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Norway is a Scandinavian country officially known as the Kingdom of Norway. The country’s government is a unitary parliamentary constitutional monarchy, and its capital city is Oslo. The country covers an area of over 148,700 square miles, and has an estimated population of over 5.2 million. The nation borders Sweden, Finland and Russia, and has an extensive coastline.
The official currency of Norway is the Norwegian Krone. The currency is legal tender not only for the mainland, but for the country’s dependent territories as well. While the krone can be subdivided into 100 smaller units of currency, such units have existed only electronically since 2012. The term krone means crown in English.
The krone was introduced in 1875 when it replaced the Norwegian speciedaler. Once this replacement took place, the nation joined the Scandinavian Monetary Union which had been established just two years prior in 1873. The union was not in place too long, however, and ceased to exist in 1914. Once the union was dissolved, Norway, Denmark and Sweden all elected to keep the names of their respective and separate currencies.
When the krone was part of the Scandinavian Monetary Union, it was on a gold standard. The kroner/gold standard was reinstated on multiple occasions, until it was permanently abandoned in 1931.
The Norwegian Krone is issued and controlled by the country’s central bank, the Norges Bank. The central bank not only manages the nation’s currency, but also is tasked with maintenance of monetary and price stability. In addition, the Norges Bank also manages the Government Pension Fund of Norway, reportedly one of the world’s largest sovereign wealth funds. The central bank is headquartered in the nation’s capital of Oslo, and was established in 1816.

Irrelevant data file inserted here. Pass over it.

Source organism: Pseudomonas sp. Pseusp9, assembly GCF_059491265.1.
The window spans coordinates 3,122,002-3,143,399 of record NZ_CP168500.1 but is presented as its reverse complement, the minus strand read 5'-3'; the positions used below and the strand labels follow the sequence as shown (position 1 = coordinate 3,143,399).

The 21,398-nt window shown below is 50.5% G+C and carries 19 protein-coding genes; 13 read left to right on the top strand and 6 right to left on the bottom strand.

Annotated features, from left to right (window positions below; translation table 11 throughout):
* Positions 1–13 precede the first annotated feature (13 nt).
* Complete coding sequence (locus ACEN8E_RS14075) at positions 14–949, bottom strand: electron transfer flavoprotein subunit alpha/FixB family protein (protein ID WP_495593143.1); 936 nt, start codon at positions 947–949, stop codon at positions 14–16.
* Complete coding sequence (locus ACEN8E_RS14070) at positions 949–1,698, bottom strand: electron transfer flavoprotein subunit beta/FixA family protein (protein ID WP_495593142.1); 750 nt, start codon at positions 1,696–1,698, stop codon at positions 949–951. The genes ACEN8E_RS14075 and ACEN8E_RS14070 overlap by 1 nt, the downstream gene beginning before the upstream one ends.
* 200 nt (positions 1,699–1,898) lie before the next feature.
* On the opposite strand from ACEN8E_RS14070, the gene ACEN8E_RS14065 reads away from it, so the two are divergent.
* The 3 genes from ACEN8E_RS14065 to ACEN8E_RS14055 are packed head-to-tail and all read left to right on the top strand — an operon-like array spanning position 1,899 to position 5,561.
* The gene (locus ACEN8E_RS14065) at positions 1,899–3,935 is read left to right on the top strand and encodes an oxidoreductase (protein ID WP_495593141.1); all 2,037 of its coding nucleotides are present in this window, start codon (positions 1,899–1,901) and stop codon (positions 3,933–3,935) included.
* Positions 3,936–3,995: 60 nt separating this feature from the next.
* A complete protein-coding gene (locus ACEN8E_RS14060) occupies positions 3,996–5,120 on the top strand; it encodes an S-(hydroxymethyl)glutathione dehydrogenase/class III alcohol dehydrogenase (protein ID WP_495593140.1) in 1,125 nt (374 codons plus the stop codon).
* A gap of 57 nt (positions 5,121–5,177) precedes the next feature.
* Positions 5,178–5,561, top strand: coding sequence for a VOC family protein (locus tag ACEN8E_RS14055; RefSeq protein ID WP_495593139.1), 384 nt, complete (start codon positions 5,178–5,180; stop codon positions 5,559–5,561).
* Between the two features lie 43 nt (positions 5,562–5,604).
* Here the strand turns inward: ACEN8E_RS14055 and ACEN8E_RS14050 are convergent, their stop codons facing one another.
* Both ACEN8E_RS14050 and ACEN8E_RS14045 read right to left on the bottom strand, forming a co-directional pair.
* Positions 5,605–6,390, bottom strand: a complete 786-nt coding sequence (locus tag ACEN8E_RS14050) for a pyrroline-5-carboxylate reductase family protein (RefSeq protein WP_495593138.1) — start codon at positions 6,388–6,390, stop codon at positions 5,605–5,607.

The Royal Norwegian Mint was founded in 1686 as part of Kongsberg Silverworks. It was taken over by the Norwegian Central Bank in the early 1960s, and eventually became a private company completely owned by the central bank. In 2003, the mint’s shares were sold off to two separate companies.
Although Norway is not a significant producer of gold, it has produced the metal since the 17th century. In fact, some geologists reportedly believe that the country could have significant gold reserves in the rock that is a major part of the nation’s landscape.
The first active gold mine in Norway dates back to 1758 in the Eidsvold region. Gold was found in other areas of the country as well, primarily as a byproduct of other mining operations. In fact, Norway did not have a mine that was predominantly a gold producer until 1985.
Panning has also been an important part of gold discoveries in the nation. The metal has been prospected in the Finnmark Plateau region since 1866 (possibly even earlier), and consists primarily of small flakes and sands. There have, however, been some decent-sized nuggets found occasionally as well.
Norway could potentially see increasing gold production in the years and decades ahead, as numerous large mining companies explore the possibility of building mines in parts of the country.